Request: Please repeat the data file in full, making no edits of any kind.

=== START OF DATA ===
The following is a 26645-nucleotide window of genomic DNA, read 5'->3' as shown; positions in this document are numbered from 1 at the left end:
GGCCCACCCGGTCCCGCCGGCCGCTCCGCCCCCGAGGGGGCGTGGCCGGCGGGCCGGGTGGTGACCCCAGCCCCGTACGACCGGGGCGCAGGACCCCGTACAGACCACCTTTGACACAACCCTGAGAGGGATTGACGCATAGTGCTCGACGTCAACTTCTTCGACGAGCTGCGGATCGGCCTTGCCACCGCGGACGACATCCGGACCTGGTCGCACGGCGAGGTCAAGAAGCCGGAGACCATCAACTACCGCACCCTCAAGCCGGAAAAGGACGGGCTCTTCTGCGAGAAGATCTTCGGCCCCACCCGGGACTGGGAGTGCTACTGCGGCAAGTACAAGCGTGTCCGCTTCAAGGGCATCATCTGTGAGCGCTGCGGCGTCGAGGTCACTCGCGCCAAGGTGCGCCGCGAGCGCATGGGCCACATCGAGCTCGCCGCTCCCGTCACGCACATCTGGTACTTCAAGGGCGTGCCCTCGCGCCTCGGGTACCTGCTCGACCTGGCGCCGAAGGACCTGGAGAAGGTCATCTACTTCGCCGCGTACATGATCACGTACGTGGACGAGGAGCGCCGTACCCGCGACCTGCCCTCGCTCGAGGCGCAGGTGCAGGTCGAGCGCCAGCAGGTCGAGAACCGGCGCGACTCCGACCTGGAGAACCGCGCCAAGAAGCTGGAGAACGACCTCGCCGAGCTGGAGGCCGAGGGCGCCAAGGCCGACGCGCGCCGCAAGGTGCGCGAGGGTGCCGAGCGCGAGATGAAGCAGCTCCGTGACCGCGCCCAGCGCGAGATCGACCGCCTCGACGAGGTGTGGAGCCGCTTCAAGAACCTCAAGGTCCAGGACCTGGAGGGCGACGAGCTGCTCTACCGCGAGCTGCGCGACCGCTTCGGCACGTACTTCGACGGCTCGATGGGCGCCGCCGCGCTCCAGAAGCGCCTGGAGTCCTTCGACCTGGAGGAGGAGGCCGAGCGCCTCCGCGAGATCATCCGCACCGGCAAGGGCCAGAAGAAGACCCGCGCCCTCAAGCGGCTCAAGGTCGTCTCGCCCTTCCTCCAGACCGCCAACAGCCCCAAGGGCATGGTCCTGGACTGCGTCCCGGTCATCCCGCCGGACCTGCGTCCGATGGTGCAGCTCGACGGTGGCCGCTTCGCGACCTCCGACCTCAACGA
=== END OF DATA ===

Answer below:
The following is a 26645-nucleotide window of genomic DNA, read 5'->3' as shown; positions in this document are numbered from 1 at the left end:
GGCCCACCCGGTCCCGCCGGCCGCTCCGCCCCCGAGGGGGCGTGGCCGGCGGGCCGGGTGGTGACCCCAGCCCCGTACGACCGGGGCGCAGGACCCCGTACAGACCACCTTTGACACAACCCTGAGAGGGATTGACGCATAGTGCTCGACGTCAACTTCTTCGACGAGCTGCGGATCGGCCTTGCCACCGCGGACGACATCCGGACCTGGTCGCACGGCGAGGTCAAGAAGCCGGAGACCATCAACTACCGCACCCTCAAGCCGGAAAAGGACGGGCTCTTCTGCGAGAAGATCTTCGGCCCCACCCGGGACTGGGAGTGCTACTGCGGCAAGTACAAGCGTGTCCGCTTCAAGGGCATCATCTGTGAGCGCTGCGGCGTCGAGGTCACTCGCGCCAAGGTGCGCCGCGAGCGCATGGGCCACATCGAGCTCGCCGCTCCCGTCACGCACATCTGGTACTTCAAGGGCGTGCCCTCGCGCCTCGGGTACCTGCTCGACCTGGCGCCGAAGGACCTGGAGAAGGTCATCTACTTCGCCGCGTACATGATCACGTACGTGGACGAGGAGCGCCGTACCCGCGACCTGCCCTCGCTCGAGGCGCAGGTGCAGGTCGAGCGCCAGCAGGTCGAGAACCGGCGCGACTCCGACCTGGAGAACCGCGCCAAGAAGCTGGAGAACGACCTCGCCGAGCTGGAGGCCGAGGGCGCCAAGGCCGACGCGCGCCGCAAGGTGCGCGAGGGTGCCGAGCGCGAGATGAAGCAGCTCCGTGACCGCGCCCAGCGCGAGATCGACCGCCTCGACGAGGTGTGGAGCCGCTTCAAGAACCTCAAGGTCCAGGACCTGGAGGGCGACGAGCTGCTCTACCGCGAGCTGCGCGACCGCTTCGGCACGTACTTCGACGGCTCGATGGGCGCCGCCGCGCTCCAGAAGCGCCTGGAGTCCTTCGACCTGGAGGAGGAGGCCGAGCGCCTCCGCGAGATCATCCGCACCGGCAAGGGCCAGAAGAAGACCCGCGCCCTCAAGCGGCTCAAGGTCGTCTCGCCCTTCCTCCAGACCGCCAACAGCCCCAAGGGCATGGTCCTGGACTGCGTCCCGGTCATCCCGCCGGACCTGCGTCCGATGGTGCAGCTCGACGGTGGCCGCTTCGCGACCTCCGACCTCAACGA